Nosferatu

About Nosferatu

Named after the vampire from the early expressionist film, Nosferatu were one of the earliest groups from Germany to explore beyond the conventional beat music and blues into the far more progressive realms of Krautrock in the late 1960s. The group is also one of the most obscure Krautrock bands, with only one record to their name.

The 1968 students riots in Paris were the spark for several groups of musicians, in both France and Germany, and that event marks the starting point of the earliest Krautrock bands, among them Can, Xhol Caravan, and others, including Nosferatu. One early member was guitarist Michael Winzkowski, who later went on to the better-known prog-rock band Epsilon in 1970. The group's music still owed some debt to more conventional British rock and earlier beat bands, but also saw the group adventuring out on longer compositions and some fusion elements, and their music was imbued with that dark Teutonic angst that often distinguishes Krautrock from other rock music of that era.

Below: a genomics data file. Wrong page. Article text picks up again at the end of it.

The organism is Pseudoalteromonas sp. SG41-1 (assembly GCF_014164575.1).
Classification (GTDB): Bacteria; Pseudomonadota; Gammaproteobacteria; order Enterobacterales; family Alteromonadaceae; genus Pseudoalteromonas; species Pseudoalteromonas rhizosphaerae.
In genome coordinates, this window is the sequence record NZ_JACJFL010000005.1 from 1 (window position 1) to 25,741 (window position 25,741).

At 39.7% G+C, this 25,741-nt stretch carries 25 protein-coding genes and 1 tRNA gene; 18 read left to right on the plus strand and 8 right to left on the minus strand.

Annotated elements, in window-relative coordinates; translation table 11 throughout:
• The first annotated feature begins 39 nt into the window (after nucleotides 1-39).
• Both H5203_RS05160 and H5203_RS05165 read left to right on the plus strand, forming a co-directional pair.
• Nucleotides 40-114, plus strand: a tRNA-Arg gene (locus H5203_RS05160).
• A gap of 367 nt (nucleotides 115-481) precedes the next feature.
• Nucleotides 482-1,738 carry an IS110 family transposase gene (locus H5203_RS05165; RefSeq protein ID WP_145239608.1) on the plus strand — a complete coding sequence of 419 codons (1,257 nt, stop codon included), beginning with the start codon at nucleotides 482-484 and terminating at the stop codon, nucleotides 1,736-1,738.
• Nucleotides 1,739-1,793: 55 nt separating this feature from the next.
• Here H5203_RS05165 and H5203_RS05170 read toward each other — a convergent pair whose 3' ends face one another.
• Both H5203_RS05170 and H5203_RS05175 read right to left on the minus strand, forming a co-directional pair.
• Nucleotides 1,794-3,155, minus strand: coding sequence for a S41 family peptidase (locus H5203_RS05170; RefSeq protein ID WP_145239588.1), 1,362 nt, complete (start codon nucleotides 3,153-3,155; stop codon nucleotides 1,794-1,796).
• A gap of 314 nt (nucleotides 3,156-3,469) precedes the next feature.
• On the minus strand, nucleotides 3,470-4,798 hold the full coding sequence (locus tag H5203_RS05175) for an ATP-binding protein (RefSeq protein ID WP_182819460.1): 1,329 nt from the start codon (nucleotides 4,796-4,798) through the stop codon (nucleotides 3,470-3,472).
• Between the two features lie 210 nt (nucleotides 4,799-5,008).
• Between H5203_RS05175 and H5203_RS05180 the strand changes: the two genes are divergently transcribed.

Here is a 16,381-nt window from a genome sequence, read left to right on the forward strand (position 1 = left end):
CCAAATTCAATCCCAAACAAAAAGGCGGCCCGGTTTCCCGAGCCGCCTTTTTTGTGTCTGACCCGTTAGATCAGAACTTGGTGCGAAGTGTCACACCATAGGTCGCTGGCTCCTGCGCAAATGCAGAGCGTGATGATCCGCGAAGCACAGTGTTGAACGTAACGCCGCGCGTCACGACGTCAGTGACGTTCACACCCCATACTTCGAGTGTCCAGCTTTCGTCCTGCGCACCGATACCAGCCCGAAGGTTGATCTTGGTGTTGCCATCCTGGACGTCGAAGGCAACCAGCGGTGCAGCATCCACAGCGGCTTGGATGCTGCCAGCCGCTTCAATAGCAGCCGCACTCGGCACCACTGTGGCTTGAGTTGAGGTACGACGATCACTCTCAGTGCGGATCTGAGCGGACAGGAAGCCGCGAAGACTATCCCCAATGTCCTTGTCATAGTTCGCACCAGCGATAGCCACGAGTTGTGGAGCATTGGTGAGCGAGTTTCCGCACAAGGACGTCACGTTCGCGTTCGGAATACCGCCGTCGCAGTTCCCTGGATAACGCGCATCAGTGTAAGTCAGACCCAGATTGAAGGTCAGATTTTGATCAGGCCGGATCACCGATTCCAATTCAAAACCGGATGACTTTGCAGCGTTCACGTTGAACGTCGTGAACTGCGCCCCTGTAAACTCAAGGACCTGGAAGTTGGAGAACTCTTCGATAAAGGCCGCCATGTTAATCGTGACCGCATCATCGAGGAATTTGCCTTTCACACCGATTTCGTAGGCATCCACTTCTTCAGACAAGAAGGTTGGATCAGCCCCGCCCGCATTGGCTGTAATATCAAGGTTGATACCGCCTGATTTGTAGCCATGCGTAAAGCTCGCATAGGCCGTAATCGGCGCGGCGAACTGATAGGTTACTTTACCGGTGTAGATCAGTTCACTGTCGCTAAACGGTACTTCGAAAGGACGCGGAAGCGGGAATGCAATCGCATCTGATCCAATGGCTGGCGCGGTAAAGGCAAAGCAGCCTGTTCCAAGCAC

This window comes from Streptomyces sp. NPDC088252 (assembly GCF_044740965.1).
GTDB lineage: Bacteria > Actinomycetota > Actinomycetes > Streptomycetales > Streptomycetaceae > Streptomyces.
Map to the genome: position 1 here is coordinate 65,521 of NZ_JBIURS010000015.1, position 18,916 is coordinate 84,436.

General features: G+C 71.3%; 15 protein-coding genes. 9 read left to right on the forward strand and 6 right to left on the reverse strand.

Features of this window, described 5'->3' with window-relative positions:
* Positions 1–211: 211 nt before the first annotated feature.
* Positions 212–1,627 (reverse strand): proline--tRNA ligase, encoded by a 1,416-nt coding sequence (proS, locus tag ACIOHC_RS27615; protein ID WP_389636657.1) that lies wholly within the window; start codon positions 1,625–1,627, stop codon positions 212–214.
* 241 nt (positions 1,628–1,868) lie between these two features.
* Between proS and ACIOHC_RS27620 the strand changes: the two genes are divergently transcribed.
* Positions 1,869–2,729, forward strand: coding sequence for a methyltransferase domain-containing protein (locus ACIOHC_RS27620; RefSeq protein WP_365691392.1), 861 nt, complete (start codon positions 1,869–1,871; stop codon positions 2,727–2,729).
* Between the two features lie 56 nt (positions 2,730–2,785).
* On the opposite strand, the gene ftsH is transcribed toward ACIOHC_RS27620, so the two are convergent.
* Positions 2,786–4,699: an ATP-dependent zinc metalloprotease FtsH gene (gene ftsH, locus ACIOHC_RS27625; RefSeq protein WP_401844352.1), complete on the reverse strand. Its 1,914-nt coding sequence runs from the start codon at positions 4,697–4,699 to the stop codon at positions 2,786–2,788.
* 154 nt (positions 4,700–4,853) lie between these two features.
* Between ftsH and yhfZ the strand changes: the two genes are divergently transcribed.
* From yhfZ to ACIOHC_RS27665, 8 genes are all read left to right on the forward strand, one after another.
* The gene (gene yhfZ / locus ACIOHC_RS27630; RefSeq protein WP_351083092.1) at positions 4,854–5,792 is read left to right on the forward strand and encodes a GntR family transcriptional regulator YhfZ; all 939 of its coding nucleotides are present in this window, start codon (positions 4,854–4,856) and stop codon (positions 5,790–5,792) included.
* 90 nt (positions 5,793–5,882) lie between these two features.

In 1970 Nosferatu recorded their one and only self-titled album, which was released by the French label Vogue in both France and Germany. At this time the band consisted of vocalist Michael Thierfelder, sax and flute player Christian Felke, bassist Michael Kessler, organist Reinhard Grohe, guitarist Michael Meixner, and drummer Byally Braumann. Since Vogue wasn't a label normally associated with Krautrock, record sales languished and the group disbanded the next year when Felke joined Winzkowski in Epsilon. The rare LP has since become one of the more pricey items on the collector's circuit, with mint copies fetching the equivalent of $500 or more. In 1993 the album was released on CD by Ohrwaschl. ~ Rolf Semprebon

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